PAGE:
“The central tasks of a physician’s life are understanding illness and understanding people. Because one cannot fully understand an illness without also understanding the person who is ill, these two tasks are indivisible.”…McWhinney in Family Medicine
In the Human Centered Health Home (HCHH), we’ve identified a process that allows for exploration and training of participants (humans acting as patient and doctor and other roles). The elements of the process are Respecting, Connecting, Protecting, Detecting, Correcting and Reflecting. Other blog posts have introduced and explored the first three. We’ll focus on Detecting in this post.
What are we detecting and how do we do it? It starts with the patient's chief complaint (CC) or current illness. We’re looking for alignment or misalignment with the patient’s self-defined life goals including physical, intellectual, emotional and spiritual aspects, as needed. Context is important, too, to “understand the person who is ill”, including the patients living, learning and working worlds. The past medical, family, and social history of the patient forms part of the context considered in the clinical encounter. Information about chronic diseases, past hospitalizations, allergies to medications or environmental sensitivities, current medications and nutraceutical use, immunizations and transfusions are located in the medical record by the end of the first or second visit with a physician.
As we understand what the patient isn’t able to be, do or have as a result of their current illness, we clarify how that deficiency defines their goal. The deficiency also helps both patient and physician to define the meaning of the illness. We may even engage the patient after exploring their situation with a goal statement that starts with their deficiency and their feeling about it, if necessary. “You’re feeling ________ because you cannot _________, and you would like to be able to___________. The goal statement helps the patient move toward resolution, as possible, after engaging the physician with their context and value beliefs.
“You’re feeling worried about your inability to grip the handle of the cooking utensils, threatening loss of your job as a cook and you’d like to get rid of the weakness in your grip before Tuesday when you have to go back to work in Shorty’s Bar and Grill.” That sort of statement personalizes the deficit and the goal and gives insight into possible meaning of the illness or injury. It also pre-identifies the outcome goal and let's us know when we've succeeded.
“You’re pleased that your grip is weak, preventing your use of a spatula until next week so you can get home for the holiday weekend and get engaged to your girlfriend.” Different contexts and goals arise uniquely for each unique individual. Note that the patient may have goals other than what the clinician may suspect, i.e. not wanting to work or not wanting to play in the big game, etc.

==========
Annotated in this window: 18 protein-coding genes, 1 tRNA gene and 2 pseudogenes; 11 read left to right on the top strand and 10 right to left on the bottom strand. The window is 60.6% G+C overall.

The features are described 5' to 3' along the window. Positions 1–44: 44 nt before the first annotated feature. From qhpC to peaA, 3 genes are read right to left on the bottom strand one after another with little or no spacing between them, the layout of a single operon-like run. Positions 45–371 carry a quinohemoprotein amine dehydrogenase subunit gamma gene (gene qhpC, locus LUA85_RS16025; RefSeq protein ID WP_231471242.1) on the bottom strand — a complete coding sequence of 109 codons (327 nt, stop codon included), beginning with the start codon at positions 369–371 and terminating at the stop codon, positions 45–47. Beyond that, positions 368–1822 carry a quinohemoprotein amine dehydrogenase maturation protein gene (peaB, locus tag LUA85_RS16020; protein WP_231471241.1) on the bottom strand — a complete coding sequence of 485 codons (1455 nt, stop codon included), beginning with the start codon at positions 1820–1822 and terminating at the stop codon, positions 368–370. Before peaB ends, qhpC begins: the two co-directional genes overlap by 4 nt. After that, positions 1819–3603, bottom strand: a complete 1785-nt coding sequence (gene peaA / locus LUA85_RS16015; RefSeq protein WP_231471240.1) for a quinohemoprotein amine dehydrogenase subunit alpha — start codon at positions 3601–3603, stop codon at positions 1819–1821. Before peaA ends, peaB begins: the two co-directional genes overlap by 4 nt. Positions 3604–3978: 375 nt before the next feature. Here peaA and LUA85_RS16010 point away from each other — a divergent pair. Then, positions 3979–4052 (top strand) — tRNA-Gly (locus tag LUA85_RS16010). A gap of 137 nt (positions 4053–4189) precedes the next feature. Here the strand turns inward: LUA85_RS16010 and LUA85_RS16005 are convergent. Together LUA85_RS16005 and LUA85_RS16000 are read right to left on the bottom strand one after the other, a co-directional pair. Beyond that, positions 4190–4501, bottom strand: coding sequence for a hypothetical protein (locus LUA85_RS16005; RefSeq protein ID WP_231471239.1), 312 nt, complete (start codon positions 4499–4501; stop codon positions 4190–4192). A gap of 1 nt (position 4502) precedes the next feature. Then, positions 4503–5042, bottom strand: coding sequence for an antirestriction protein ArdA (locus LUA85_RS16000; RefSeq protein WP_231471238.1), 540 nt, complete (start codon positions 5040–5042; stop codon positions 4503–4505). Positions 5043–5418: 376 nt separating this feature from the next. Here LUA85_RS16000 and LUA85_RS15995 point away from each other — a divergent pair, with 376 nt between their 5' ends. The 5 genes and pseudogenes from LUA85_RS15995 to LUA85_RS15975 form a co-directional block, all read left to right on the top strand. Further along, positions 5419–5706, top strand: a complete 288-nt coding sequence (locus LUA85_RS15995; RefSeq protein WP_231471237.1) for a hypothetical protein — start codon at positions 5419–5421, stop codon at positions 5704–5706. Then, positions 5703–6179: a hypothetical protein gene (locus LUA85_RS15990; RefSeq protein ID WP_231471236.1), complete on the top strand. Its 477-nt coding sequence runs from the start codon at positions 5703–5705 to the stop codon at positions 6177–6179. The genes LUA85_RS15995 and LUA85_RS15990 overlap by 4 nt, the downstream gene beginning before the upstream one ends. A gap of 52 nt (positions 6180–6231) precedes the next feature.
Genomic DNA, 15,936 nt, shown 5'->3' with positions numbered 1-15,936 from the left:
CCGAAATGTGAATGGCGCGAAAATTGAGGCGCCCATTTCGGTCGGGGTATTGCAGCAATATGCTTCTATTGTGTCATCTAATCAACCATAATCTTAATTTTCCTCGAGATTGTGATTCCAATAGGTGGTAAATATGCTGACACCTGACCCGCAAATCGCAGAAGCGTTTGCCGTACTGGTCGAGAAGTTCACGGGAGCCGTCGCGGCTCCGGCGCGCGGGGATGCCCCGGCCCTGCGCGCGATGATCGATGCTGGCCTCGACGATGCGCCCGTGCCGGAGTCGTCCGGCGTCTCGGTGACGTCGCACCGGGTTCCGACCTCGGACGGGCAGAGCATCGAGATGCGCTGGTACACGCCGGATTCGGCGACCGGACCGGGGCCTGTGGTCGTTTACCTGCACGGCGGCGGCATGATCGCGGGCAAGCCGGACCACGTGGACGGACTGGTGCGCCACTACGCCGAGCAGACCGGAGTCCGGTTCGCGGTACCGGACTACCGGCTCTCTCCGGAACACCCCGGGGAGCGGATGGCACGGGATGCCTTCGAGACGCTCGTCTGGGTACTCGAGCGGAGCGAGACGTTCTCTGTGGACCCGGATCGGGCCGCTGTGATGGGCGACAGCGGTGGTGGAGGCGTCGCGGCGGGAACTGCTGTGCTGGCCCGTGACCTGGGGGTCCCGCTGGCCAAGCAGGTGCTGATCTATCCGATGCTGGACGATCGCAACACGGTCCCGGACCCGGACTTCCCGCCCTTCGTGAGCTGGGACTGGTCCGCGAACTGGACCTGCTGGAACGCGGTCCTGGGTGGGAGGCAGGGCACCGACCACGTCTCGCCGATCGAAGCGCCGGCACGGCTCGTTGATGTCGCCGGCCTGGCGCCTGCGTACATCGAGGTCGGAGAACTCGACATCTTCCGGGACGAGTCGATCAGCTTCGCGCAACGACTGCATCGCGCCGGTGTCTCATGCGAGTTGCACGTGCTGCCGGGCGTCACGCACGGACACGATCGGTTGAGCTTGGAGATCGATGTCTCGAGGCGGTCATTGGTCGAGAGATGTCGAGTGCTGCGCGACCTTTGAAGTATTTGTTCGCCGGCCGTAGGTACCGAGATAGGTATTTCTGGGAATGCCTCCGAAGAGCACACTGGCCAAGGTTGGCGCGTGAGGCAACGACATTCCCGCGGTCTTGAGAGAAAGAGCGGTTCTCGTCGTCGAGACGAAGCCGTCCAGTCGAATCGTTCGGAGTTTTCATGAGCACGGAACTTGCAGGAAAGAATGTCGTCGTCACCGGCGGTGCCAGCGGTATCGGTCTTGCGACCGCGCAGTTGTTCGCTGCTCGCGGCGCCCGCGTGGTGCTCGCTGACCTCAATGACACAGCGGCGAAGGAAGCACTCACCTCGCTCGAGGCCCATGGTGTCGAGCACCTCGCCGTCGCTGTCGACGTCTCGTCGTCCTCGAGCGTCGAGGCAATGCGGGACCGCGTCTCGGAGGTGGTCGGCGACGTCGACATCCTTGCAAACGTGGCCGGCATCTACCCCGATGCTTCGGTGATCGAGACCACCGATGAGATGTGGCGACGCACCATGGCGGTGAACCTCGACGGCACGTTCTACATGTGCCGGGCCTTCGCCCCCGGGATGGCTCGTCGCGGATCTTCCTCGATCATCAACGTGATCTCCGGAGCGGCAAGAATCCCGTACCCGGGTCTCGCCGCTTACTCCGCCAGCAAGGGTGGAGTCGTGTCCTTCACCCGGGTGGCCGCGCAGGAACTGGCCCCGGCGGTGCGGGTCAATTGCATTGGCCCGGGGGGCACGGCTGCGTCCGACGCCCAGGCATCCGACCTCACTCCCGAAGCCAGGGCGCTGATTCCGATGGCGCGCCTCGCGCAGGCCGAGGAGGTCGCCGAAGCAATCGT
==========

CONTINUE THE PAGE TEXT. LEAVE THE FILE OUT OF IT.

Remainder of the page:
As a result of the above exploration, the physician (and the patient, but maybe with different perspectives) develops a differential diagnosis, listing mentally or in print the potential diagnoses that relate to the chief complaint of the patient. I tend to us a pneumonic SPIT standing for Serious, Probable, Interesting, Treatable, reminding me of four major categories of possible diagnoses.
What is serious that could be causing the weakened grip strength of the patient mentioned above? Stroke, Herniated intervertebral disc in the cervical spine, malignancy of the spinal cord may be considered among hundreds of other possibilities. What is probable, meaning common in my practice for persons with the same symptoms in the age group of the patient. Overuse syndrome, carpal tunnel syndrome are two possibilities. What is interesting, meaning what is the patients theory as to cause of the chief complaint. I ask the patient and assembled relatives, if indicated, "What do you think is happening to cause this?" Their theory is the most important one we're pondering. If they are right, it's wonderful, indicating good self knowledge and insight. They might say carpal tunnel syndrome or what they don't want to have, "I'm worried that it might be multiple sclerosis like my mother had." Lastly, treatable implies something we can treat and resolve or control, correlating with our mutual experience. This might again drive us to think of overuse syndrome or carpal tunnel syndrome (mild, early).
Other models of diagnostic thinking used by family physicians include the biopsychosocial model, the principles of family medicine and the natural history of disease. All of the interactions, both subjective and objective are recorded in a SOAP note (Subjective, Objective, Assessment and Plan) in the medical record, helping to better focus the patients and physicians as to the deficiency and the goal desired by treating it, if indicated. We'll expound in other blog posts about these.